*Megan Thee Stallion voice* I’m on that self care shit, huh
Hey bestie! It’s your fave lifestyle influence and certified life coach checking in! Heard shit has hit the fan and the old mental health game has plummeted to a new rock bottom… but no fear! Your lazy ass will be out of that musty bed pronto with the launch of my upcoming mentorship programme… Feeling down in the dumps? This $10 lavender bath bomb will have those blues fizzling away in no time! Feeling like you’re spiralling into a black hole of anxiety? My latest manifestation eBook will banish those silly feelings away forever!
None of us are strangers to the insufferable marketing ploy that self-care has become. Now a buzzword thrown around in aesthetically pleasing bubble fonts through Instagram “boutique” shop feeds, it’s hard not to fall into the black hole of commercialised self-care. Products upon products are pushed down our throats, selling a “fix-all” fantasy cleverly engineered to prey on the very insecurities the same industry has helped to create. Mental health, like every other thing on the planet at this point, has become commodified.
Let’s get one thing straight. I am not here to shit on self-care. Physically taking care of yourself is undoubtedly crucial for our mental health and general wellbeing. We should never feel guilty for allowing ourselves to indulge, whether that’s in the form of buying yourself chocolate or lighting a nice candle. When times are not so great, anything that helps you out of that Dreaded State of Ick should be utilised.
However, through the commercialisation of self-care, we’ve increasingly replaced our coping mechanisms with material items. This new wave of “wellbeing” consumerism can numb us from addressing the underlying problems behind certain behaviours. Capitalism is so damn sneaky sometimes! It sure isn’t MY bestie. Confronting those deep-rooted issues is so much easier said than done, and honestly who isn’t guilty of wanting to run away from those difficult emotions? Sometimes all I want to do is band-aid a surfacing mental breakdown with a face mask instead of unpacking the core reasons behind my self-sabotaging beliefs on a Tuesday night. That shit is exhausting. Not to mention inconvenient. Face masks will have to do until strategic scheduling of melt-downs on Google Calendar becomes a thing.
While I’m no mental health guru, self-care is fucking hard. Even simple tasks like drinking water, showering or even replying to messages can seem like impossible tasks on a bad week. It’s also really boring. Forcing yourself to finally do your Leaning Tower of Pisa stack of laundry or just going outside for fresh air is hardly glamorous. Nor influencer morning routine worthy. But these terribly mundane things are so crucial for healthy human functioning — yet very rarely portrayed in media because they’re not profitable or “pretty” to look at. This lack of representation only works to stigmatise mental health, propagating feelings of shame especially when it comes to productivity and achievement. We’re all expected to be machines that are constantly turning out assignments, projects, social connections and new experiences. If your engine isn’t chronically being overworked, you’re wasting your life away. With all this mounting pressure it’s no wonder that sometimes things just stop working.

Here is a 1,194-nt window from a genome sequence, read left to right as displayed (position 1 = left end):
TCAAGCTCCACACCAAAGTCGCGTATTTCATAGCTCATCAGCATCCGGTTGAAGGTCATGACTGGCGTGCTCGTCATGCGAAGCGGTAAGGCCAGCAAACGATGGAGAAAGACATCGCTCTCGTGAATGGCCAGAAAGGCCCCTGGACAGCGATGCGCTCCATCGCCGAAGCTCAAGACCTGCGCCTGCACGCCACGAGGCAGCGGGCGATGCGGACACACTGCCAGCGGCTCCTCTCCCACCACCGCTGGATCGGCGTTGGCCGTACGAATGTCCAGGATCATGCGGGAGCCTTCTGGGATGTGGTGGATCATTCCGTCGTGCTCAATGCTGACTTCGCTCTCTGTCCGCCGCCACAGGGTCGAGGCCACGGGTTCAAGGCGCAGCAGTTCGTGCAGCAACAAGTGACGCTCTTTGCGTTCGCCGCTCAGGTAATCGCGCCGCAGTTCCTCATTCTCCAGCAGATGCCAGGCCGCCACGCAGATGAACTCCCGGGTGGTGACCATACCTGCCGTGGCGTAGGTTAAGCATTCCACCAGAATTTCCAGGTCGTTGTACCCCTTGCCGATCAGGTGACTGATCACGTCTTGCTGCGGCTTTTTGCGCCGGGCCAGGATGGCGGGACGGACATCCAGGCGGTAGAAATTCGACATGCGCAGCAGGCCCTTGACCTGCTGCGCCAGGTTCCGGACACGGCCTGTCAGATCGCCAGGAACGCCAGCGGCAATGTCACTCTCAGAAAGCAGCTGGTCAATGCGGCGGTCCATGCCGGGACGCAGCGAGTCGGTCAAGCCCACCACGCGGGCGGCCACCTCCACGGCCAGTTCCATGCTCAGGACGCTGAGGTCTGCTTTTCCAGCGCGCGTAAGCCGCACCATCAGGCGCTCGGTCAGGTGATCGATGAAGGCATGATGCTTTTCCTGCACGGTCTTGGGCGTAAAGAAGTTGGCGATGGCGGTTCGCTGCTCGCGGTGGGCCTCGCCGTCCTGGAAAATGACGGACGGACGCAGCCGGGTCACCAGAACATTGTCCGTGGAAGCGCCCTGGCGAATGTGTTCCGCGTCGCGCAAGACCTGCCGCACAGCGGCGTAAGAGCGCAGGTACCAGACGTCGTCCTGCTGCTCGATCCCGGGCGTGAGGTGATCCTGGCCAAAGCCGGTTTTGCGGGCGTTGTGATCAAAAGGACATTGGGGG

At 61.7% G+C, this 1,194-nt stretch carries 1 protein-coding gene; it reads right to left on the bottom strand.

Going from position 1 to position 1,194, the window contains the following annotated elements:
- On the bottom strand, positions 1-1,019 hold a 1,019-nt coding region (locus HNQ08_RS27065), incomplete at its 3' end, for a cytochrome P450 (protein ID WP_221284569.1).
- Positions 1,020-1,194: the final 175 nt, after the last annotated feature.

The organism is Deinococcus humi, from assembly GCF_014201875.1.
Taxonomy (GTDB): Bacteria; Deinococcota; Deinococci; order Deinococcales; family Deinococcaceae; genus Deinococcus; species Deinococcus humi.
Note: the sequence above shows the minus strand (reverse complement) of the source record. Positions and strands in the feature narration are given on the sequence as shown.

The over-saturation of sparkly marketing gimmicks has also made self-care almost an obsessive obligation. We’re expected to maintain nice skin, meditate daily or reach a certain number of steps on our Fitbit counter. But when you boil it all down, these self-care techniques only serve to provide the illusion of control in our lives, intensifying our preoccupations with failure and self-criticism. It’s a relentless rinse and repeat cycle. We rotate through feeling shit about ourselves to finding some product or method that temporarily tranquilises our emotions, then after its effects inevitably wear off, we’re left empty and numb.
What if we all just cut ourselves some slack? What if we just stopped for a moment to let ourselves process and breathe? It’s scary that even self-care has evolved into elaborate cash-grabbing techniques deployed by corporations to suck us further into our goal-oriented and numbers-focused lifestyles. As tempting and easy it is to rely on products and personal growth methods for stress relief, we can only create long-term positive impacts on our wellbeing by tackling those root issues. I wish I could insert some type of poignant advice on how to achieve this — but like many others, this is still a work in progress. What I will say is that learning to care for yourself can be a long and difficult process that looks different for everyone. However, removing that pressure to constantly do and achieve more is definitely a step in the right direction.